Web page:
How to Use Work from Anywhere to Your Company's Advantage A scattered workforce nightmare may be the best opportunity to pivot, restructure, save on overhead, and implement strategies for expansive growth.
Opinions expressed by Entrepreneur contributors are their own.
Coming out of the pandemic, the workforce for many companies is scattered across the country with work from anywhere changing the nature of work. As a result, millions in the labor force who are working from home want options for a hybrid work model. Many in the labor force are permanently relocating to other cities and states away from the corporate headquarters or regional offices of the company. As a result, it is difficult for many companies to continue to retain top talent.
For employers, what may seem like a workforce nightmare may be the best opportunity to pivot, restructure, save on overhead, and implement strategies for expansive growth.
Use work from anywhere to the company's advantage
Many businesses are eliminating larger office space. Currently, the greatest office space demand is meeting space and shared workspaces that are quickly accessible and configured for individual work or team collaboration, huddles, and meetings. While many businesses are downsizing and renovating their current space to new layouts, others are eliminating space altogether, and not renewing leases for current offices.
Related: Is Working from Home Here to Stay?
In determining where physical office and meeting space is needed, many businesses should research utilizing most, if not all, of their office space into a national brand of coworking /shared workspace offices, especially one that offers unlimited access to meeting room space nationwide. In doing so, having a need for additional office space or satellite offices is significantly reduced or eliminated altogether. This would also allow for fast, efficient flexibility to open new physical or virtual office space in new markets as needed or to support a growing remote workforce. All while significantly reducing overhead, and expenses such as utility bills, purchasing office furniture, property management costs, among other costs.
Add a coworking membership to the employee's compensation
For the remote workforce separated from the corporate headquarters, consider adding a coworking membership to a national coworking/shared workspace provider to the employee's compensation. Many companies are already utilizing this practice, and many remote workers are taking advantage of separating work and home life while working remotely. In doing so, many companies can use this advantage to recruit top remote talent across the country to where the potential employee has office space across the country to work from when needed. It also offers flexibility to add additional talent in a particular market without a large overhead.
If possible, companies should seek to make the shared workspace look and feel more like it is the company's space than a coworking space - ask the coworking management team to place the company's name, logo, and any other branding elements into the workspace if possible. In doing so, while separated from the company, the remote workforce feels a part of an office structure. In addition, there are several opportunities in a shared workspace to work with other businesses and industries, and leverage those relationships for networking and referral opportunities, potential new vendors for the business, and other advantages.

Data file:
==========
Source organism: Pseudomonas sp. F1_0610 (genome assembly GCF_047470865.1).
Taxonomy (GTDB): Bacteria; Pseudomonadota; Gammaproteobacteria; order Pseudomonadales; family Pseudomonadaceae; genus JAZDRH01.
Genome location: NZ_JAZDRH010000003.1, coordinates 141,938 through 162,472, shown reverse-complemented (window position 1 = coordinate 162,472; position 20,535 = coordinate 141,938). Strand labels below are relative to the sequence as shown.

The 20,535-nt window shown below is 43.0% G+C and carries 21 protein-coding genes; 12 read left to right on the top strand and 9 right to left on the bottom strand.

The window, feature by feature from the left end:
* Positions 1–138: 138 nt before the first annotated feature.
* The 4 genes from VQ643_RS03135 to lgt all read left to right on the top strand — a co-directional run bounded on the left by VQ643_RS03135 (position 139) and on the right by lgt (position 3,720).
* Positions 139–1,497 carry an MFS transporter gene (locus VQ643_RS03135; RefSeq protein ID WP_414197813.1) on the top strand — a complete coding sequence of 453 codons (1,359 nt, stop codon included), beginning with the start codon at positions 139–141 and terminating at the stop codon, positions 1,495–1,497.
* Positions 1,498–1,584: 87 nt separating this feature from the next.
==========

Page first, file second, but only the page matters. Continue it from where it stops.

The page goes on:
Have all remote employees join local business networking groups
Remote work has limitations, and one of the greatest limitations is not collaborating and networking with other colleagues and businesses who can offer advice, referrals, and support in a local or regional market. While working remotely, one way to overcome this is for the remote workforce to join as many local business networking groups as possible, even if joining remotely via a video conferencing platform. Most continue to offer either in-person or virtual attendance, and this is a great way for the remote workforce to contribute to their companies. In addition, consider making attendance, either virtual or in-person, to as many industry events and conventions as possible. The more the remote workforce can get involved at a local, state, and national level makes it feel less remote and more interconnected. Given that almost every industry event now has a remote/virtual attendance aspect, most can attend and participate in more events and networking groups than ever before.
Remote and hybrid work is likely to remain in place for some time, and employers can use this to better recruit talent nationwide, rethink their current overhead, and overall become more flexible and adapt to an ever-changing business environment. Those that innovate the most will likely succeed in the need for recruiting and retaining the best talent.